Is Your Network Stuck in the Past?

What was your company network designed to be best at? If it is more than a few years old, chances are that it was not originally built with modern mission-critical applications, like video conferencing and VoIP, at the top of its priorities list. Limited bandwidth is the major sticking point here with many legacy network setups which rely heavily on “guaranteed” yet costly MPLS links.  As such, they can neither adapt well to changing network conditions nor easily support new use cases like pushing custom content.

How to close the bandwidth gap, using a software defined WAN
Today’s WANs must be capable of much more than their predecessors. For starters, end-user expectations have evolved to the point that instantaneous transmission is assumed for any voice or video application, despite the aforementioned bandwidth crunch. To meet these requirements when handling something like VoIP, the WAN must be able to:

  • Tap into an adequate pool of bandwidth across MPLS and/or broadband Internet links, as well as any cloud access networks.
  • Analyze and classify packets so that real-time traffic can be prioritized and given the best possible path through the network.
  • Collect analytics around the clock about each and every link, so that network teams can verify Quality of Service and continually improve capacity planning.

Capable of performing all of these tasks and many others, Talari’s THINKING WAN is an SD-WAN built for the real-time applications, distributed workforces and cloud-powered IT of today and tomorrow. It thinks for itself by monitoring the latency, jitter, packet loss and availability of every path so that video conferencing, VoIP and other critical applications like custom content are prioritized and reliable even in the face of network issues.

“Retailers and banks can unlock reliably managed, aggregated bandwidth for new use cases.”

It can also be implemented as part of a hybrid WAN architecture so as to make all circuits, whether MPLS or broadband, active and capable of supporting the most important traffic. In this way, organizations like banks and retailers can reduce their need to overprovision MPLS, plus they unlock reliably managed, aggregated bandwidth that can be put to work for promising new use cases.

Bringing the network into the future to better reach your customers
More specifically, gaining access to more bandwidth, as well as a networking platform for evaluating the quality of all of its constituent links across the WAN, gives organizations a leg up in reaching customers. Take digital signage as one prominent example.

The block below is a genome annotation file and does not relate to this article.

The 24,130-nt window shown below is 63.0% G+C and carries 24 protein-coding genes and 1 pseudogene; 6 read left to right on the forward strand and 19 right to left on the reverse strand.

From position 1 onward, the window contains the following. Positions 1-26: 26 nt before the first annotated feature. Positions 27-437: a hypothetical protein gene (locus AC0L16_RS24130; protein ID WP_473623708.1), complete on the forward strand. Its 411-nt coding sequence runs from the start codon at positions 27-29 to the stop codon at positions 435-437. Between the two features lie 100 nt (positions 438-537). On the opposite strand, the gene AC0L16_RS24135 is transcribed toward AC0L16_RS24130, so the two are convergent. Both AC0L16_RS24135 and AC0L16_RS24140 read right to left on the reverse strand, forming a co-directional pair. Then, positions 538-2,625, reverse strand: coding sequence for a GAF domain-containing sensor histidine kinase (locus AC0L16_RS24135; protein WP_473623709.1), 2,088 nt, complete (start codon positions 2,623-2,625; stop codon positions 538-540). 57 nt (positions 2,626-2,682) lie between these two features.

Digital signage and the WAN
In a setting like a retail outlet, a programmable video sign can be updated as needed to announce new promotions, products or fire sales. Timeliness is of the essence here and requires a powerful and adaptable WAN with plenty of bandwidth.

WAN modernization will be vital in the years ahead as many more companies begin turning to digital signage for customer outreach. According to a report from Grand View Research, the digital signage market, worth slightly more than $13 billion in 2013, could hit $20 billion by the end of the decade.

Digital signage supported by a modern WAN is a great way to announce a sale in real time.Digital signage supported by a modern WAN is a great way to announce a sale in real time.

Health care and especially retail organizations are seen as the drivers of this expected growth. Much of the focus is on upgrades to display technology – i.e., adding 4K video screens – but effective digital signage will also depend on a WAN that can support custom, real-time content at possibly multiple sites.

The WAN and the changing face of the ATM
While retail is being remade with new displays and WAN architectures, the financial sector is also undergoing a network-driven makeover. Just look at ATMs.

Certainly, ATMs have not always been synonymous with the technological cutting-edge. Many banks were under scrutiny in 2014 for still running Microsoft Windows XP on their ATMs. But now they are moving on and exploring new use cases for these machines, such as interactive content.

For example, ATMs could receive and present offers to customers based on geography and demography. This arrangement would require certified ATMs connected to a secure network. Some real-world implementations use Internet-based networks, underscoring the importance of a WAN that can draw and manage bandwidth from sources other than traditional MPLS.

Don’t let your network get stuck in the past. Try a demo of Talari’s WAN solutions today to get on the path toward a modern WAN.

Categories: Software Defined WAN (SD-WAN), Application Performance/Application Quality, WAN to Cloud, Network Reliability